Listening for the Hearbeat of God

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LISTENING FOR THE HEARTBEAT OF GOD

Author J. PHILIP NEWELL

Publisher PAULIST PRESS

ISBN 0-8091-3759-3

Back in the later years of the twentieth century Celtic Christianity and the spiritual life presented therein because the latest fad to pass through the churches.  Some folks got quite hooked.  Ireland, Scotland, Wales, the Celtic cross and the emphases of that branch of ancient Christianity in the British Isles was interesting to many.  This little book was first published almost twenty years ago and is really good primer on the subject.  Basically the author begins in the fourth century with Pelagius a British monk and teacher and steadily leads the reader through to George Macleod and the Iona Community formed in the nineteen thirties and still going strong.  This community represents something of the heart of the Celtic view.  The essence of the subject matter is the split that took place between the Christian doctrine coming from Rome and Augustine and the perceptions of Pelagius and others in the far distant islands that now make up the UK and Ireland.  Augustinian theology and doctrine took the field, the depravity of man, the essential evil that he saw in the Creation and human sexuality became dominant and gradually the Celtic view of the goodness of God in creation and in man was made to retreat into the far corners of the islands.  On the one hand the emphasis of Augustine that has so impacted us all seems to represent Peter the apostle and the Pelagian more represents the Apostle John leaning on the breast of Jesus and hearing His heartbeat.  It is probably only right to say that this is an overly demarcated distinction but the author sees that both emphases are necessary and the church should be considering both prayerfully and seeking a union of the two.  An honest reader following through these short and interesting chapters will probably agree with the conclusions made.  So, here we are, the more mystical spiritual view of John and Apostle, contrasted with the perceived practicality of the Apostle Peter.  Overstatement for sure, but some lessons can be learned and this book will help both to instruct the reader in some British church history and to provoke thought and consideration of the true balancing of essential Christian truth.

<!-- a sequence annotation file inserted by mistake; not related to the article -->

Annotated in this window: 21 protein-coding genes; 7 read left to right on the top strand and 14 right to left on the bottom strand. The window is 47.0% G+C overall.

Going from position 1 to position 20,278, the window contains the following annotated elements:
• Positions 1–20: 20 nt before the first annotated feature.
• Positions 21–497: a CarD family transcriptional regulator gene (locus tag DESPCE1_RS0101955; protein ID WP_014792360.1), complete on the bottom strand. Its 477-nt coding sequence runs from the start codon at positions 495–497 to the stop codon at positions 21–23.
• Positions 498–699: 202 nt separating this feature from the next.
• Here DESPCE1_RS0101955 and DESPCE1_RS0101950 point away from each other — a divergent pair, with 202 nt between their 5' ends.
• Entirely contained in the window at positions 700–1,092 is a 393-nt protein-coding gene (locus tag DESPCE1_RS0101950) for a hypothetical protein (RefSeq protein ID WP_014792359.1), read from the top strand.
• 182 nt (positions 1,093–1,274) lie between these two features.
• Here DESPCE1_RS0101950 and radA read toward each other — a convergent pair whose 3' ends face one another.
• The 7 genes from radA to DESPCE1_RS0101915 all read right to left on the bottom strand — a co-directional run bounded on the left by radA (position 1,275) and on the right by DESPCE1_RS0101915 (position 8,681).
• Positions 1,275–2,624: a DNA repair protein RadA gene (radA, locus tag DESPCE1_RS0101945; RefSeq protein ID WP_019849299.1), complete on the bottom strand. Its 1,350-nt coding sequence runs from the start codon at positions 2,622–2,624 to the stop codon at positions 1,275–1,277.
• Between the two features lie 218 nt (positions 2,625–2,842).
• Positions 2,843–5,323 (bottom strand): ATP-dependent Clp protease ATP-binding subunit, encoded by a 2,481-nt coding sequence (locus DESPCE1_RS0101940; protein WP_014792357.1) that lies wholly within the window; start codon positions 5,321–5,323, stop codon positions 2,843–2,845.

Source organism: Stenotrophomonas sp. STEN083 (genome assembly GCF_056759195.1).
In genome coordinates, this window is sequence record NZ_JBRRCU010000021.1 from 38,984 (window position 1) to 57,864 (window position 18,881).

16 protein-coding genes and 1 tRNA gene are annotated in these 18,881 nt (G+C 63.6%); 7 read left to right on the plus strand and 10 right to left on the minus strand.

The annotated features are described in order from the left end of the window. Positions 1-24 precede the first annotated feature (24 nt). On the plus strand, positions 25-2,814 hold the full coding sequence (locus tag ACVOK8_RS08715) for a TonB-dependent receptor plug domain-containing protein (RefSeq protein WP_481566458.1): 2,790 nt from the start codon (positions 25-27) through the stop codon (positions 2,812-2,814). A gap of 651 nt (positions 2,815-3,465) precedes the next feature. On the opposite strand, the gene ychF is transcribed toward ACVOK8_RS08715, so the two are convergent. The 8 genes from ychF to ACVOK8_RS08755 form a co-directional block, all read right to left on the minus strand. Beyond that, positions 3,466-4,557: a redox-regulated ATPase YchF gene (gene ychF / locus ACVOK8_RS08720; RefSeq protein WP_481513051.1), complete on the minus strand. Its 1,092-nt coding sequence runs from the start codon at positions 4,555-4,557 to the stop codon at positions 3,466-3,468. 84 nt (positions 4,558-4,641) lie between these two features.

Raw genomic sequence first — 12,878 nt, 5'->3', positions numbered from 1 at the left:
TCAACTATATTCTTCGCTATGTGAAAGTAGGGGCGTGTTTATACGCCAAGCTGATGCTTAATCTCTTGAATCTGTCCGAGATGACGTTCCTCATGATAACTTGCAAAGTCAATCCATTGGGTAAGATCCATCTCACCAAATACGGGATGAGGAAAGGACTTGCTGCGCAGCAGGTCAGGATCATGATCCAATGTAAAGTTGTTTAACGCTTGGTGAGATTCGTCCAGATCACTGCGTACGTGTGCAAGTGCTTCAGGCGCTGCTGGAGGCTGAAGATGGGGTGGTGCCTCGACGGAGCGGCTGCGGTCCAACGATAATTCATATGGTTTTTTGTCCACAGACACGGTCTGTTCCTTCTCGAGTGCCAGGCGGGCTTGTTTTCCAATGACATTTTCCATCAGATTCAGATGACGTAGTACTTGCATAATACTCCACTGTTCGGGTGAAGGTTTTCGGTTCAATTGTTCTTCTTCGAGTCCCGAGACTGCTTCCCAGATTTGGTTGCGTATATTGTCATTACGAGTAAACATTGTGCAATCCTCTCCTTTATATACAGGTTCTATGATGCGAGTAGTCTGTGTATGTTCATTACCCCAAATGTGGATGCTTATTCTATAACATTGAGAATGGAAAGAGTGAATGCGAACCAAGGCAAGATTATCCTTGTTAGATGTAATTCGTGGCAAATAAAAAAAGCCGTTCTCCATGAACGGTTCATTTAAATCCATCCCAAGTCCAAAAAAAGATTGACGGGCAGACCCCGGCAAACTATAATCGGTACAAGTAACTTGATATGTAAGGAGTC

Last modified: December 8, 2016

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